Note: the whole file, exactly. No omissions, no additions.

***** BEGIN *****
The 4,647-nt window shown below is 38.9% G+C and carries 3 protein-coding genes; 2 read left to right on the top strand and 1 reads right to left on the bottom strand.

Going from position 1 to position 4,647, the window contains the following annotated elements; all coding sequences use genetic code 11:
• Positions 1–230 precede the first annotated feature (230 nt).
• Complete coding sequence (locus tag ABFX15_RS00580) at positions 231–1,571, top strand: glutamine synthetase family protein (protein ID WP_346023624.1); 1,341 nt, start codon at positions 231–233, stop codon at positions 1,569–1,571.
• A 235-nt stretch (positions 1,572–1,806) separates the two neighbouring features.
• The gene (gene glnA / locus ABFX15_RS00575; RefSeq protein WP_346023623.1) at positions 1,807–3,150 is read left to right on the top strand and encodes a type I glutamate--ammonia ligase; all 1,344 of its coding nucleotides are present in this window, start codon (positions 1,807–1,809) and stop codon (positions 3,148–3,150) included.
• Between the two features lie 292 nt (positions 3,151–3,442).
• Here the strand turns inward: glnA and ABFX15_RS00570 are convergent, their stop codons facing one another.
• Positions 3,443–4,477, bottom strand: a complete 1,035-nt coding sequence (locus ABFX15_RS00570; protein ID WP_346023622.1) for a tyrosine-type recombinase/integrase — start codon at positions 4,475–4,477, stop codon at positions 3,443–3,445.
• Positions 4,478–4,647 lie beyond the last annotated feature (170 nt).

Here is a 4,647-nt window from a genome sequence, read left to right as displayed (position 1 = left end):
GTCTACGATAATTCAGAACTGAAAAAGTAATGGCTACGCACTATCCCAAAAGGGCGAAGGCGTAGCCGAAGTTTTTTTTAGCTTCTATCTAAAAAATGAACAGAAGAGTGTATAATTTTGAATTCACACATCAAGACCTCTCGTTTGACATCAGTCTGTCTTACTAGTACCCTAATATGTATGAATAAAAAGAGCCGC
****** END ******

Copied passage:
The 4,647-nt window shown below is 38.9% G+C and carries 3 protein-coding genes; 2 read left to right on the top strand and 1 reads right to left on the bottom strand.

Going from position 1 to position 4,647, the window contains the following annotated elements; all coding sequences use genetic code 11:
• Positions 1–230 precede the first annotated feature (230 nt).
• Complete coding sequence (locus tag ABFX15_RS00580) at positions 231–1,571, top strand: glutamine synthetase family protein (protein ID WP_346023624.1); 1,341 nt, start codon at positions 231–233, stop codon at positions 1,569–1,571.
• A 235-nt stretch (positions 1,572–1,806) separates the two neighbouring features.
• The gene (gene glnA / locus ABFX15_RS00575; RefSeq protein WP_346023623.1) at positions 1,807–3,150 is read left to right on the top strand and encodes a type I glutamate--ammonia ligase; all 1,344 of its coding nucleotides are present in this window, start codon (positions 1,807–1,809) and stop codon (positions 3,148–3,150) included.
• Between the two features lie 292 nt (positions 3,151–3,442).
• Here the strand turns inward: glnA and ABFX15_RS00570 are convergent, their stop codons facing one another.
• Positions 3,443–4,477, bottom strand: a complete 1,035-nt coding sequence (locus ABFX15_RS00570; protein ID WP_346023622.1) for a tyrosine-type recombinase/integrase — start codon at positions 4,475–4,477, stop codon at positions 3,443–3,445.
• Positions 4,478–4,647 lie beyond the last annotated feature (170 nt).

Here is a 4,647-nt window from a genome sequence, read left to right as displayed (position 1 = left end):
GTCTACGATAATTCAGAACTGAAAAAGTAATGGCTACGCACTATCCCAAAAGGGCGAAGGCGTAGCCGAAGTTTTTTTTAGCTTCTATCTAAAAAATGAACAGAAGAGTGTATAATTTTGAATTCACACATCAAGACCTCTCGTTTGACATCAGTCTGTCTTACTAGTACCCTAATATGTATGAATAAAAAGAGCCGC